Cowen says FF should have taxed property more
THE GOVERNENT should have taxed property more and spent less during the economic boom, the Taoiseach said last night on the Late Late Show with new host Ryan Tubridy.
Under questioning from Tubridy about what he accepted blame for during his years as Minsiter for Finance, Mr Cowen said “looking back now we should have taxed housing more than we did”.
When Tubridy asked Mr Cowen why this was not done, he said: “Because at the time there was no-one suggesting that that was a policy intiative that was relevant or that was going to solve the problem.”
Tubridy again asked the Taoiseach to clarify what he accepted he had done wrong, and Mr Cowen said: “If I knew then what we know now we wouldnt have spent as much.”
However, Mr Cowen said he wanted to make the points that during the economic boom Ireland was still reducing its debt, still had surpluses, and was not spending everything that was coming in.
He insisted that the decisions taken were based on the best advice available and a lot of historical problems were dealt with.Twice Mr Cowen used the phrase “hit the wall” to describe what had happened to the economy recently.
Tubridy asked Mr Cowen if he envied his predecessor Bertie Ahern’s sense of timing, prompting laughter from the audience when he added “you talk about hindsight, he had some foresight”.
Mr Cowen said he thought that was unfair on Mr Ahern. No-one had foreseen the collapse of Lehman Brothers, he said. “He served his country well over that period of time.”
In the early part of the interview there was audience applause for some of the questions but not for the answers. The host made reference to “crazy spending” on Ministerial expenses, without mentioning Ceann Comhairle John ODonoghue.
“Can you tell me Taoiseach how you’re going to stop a bill for for example €9,616 on car hire while attending the Cannes film festival?” he asked.
Mr Cowen said the arrangements referred would not be repeated and changes had already been made.
He acknowledged that the results of the opinion polls carried in The Irish Times this week had been disappointing on a personal level. “Were not living in normal times and obviously it was a quiet breakfast in my household,” he said.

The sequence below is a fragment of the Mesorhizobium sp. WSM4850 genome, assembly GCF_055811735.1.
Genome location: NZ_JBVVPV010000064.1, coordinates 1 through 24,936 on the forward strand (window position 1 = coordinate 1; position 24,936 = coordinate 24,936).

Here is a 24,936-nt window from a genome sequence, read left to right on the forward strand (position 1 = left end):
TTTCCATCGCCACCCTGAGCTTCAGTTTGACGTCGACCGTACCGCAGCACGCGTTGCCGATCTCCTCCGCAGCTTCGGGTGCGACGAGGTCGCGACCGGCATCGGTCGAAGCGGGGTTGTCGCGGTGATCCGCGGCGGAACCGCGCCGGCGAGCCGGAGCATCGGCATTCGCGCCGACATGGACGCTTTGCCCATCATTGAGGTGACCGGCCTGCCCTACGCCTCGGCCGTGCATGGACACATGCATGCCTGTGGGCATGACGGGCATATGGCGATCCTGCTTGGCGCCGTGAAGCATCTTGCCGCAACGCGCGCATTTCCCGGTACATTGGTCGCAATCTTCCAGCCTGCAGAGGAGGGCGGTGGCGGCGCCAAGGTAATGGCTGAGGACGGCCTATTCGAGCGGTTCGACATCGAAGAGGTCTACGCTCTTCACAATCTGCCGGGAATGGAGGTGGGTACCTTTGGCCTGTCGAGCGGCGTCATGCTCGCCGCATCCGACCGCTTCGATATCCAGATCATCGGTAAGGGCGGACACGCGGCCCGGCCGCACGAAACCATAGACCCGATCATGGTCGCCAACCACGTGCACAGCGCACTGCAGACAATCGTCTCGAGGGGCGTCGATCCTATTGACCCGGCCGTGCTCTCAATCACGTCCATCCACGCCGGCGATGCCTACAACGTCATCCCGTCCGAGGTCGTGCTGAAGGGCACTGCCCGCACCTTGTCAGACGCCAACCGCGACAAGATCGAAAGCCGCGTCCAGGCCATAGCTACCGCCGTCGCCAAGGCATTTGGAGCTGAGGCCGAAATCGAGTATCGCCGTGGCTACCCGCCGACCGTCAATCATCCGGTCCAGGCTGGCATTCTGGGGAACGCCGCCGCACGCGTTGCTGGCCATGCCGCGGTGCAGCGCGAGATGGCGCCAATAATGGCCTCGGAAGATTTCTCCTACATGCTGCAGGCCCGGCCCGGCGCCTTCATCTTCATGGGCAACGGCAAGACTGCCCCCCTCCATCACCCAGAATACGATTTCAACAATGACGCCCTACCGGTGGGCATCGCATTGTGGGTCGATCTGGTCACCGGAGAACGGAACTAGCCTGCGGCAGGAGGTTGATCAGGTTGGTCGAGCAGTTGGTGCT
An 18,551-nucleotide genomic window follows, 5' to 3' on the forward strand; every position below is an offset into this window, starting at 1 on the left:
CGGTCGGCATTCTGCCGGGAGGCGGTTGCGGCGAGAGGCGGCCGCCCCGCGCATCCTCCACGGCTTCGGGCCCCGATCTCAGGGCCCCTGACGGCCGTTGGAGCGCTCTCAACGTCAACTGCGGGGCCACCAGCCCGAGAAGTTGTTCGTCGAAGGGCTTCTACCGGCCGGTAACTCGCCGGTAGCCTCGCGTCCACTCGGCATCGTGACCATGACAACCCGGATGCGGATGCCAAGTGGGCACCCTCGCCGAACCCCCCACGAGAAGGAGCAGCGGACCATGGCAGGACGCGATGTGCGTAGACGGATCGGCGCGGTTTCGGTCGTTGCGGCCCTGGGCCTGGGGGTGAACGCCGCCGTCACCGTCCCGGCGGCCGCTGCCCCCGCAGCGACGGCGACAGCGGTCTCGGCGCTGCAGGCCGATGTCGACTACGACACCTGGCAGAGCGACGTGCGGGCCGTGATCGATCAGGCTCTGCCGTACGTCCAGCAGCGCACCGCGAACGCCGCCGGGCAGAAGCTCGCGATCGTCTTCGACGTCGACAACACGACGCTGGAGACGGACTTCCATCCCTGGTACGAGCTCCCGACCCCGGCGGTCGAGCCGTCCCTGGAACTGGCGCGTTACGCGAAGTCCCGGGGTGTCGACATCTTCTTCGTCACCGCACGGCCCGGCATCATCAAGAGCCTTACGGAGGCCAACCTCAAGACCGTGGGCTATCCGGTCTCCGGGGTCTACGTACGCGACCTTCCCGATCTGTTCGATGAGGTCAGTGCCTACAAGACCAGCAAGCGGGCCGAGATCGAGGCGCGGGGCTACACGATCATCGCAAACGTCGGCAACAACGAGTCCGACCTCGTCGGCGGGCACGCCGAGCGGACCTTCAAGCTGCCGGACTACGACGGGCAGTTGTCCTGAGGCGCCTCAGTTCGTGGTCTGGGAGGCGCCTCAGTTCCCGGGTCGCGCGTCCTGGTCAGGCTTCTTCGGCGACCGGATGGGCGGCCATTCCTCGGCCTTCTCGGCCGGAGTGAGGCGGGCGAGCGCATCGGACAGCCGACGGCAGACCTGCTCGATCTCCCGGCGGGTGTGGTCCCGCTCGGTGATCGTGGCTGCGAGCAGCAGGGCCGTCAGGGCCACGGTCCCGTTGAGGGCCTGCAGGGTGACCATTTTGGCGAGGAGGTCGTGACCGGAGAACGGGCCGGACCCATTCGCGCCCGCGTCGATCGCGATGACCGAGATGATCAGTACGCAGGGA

Later Mr Cowen said Nama was “the only show in town”. He added: “We will make sure that this Nama is being set-up for the purposes not of losing money but of making money,” he said.
Mr Cowen said he believed the Lisbon Treaty had to pass for the sake of the country. “We have nothing to fear from this Treaty and the assurances that we’ve got have dealt with the concerns, including a Commissioner for our country. ”
The Budget would be very difficult, he said.
“The Minister (for Finance) has made it clear that we look at expenditure cuts on this occasion . . .we have to because we can’t sustain the present situation.”
Later in the interview, the audience responded positively as the Taoiseach answered questions about his personal life.
When Tubridy asked the Taoiseach if he drank too much, Mr Cowen said: “No I dont, not at all”. Tubridy said: “Well where does the rumour come from?”
Mr Cowen said he was not responsible for these things.
“I work hard and I’ve never in any way at any time when I was doing my public duties ever done anything in an inappropriate way,” he said.
“And like yourself and members of the audience there are times at the weekend when you can relax with friends for a couple of drinks. That’s all this involves.”
He said he was trying to be authentic and true to himself and have a normal life.
When Tubridy asked the Taoiseach if he had annoyed him by asking the question, Mr Cowen prompted clapping when he responded with a good-humoured “Its your show”.
He said he probably rebelled against the “politically correct culture”. He was trying to be his “natural self, to talk to people and to behave properly of course in my public duties and relax with friends if I can”.
His answer was applauded by the audience. Mr Cowen also told Tubridy he liked being Taoiseach.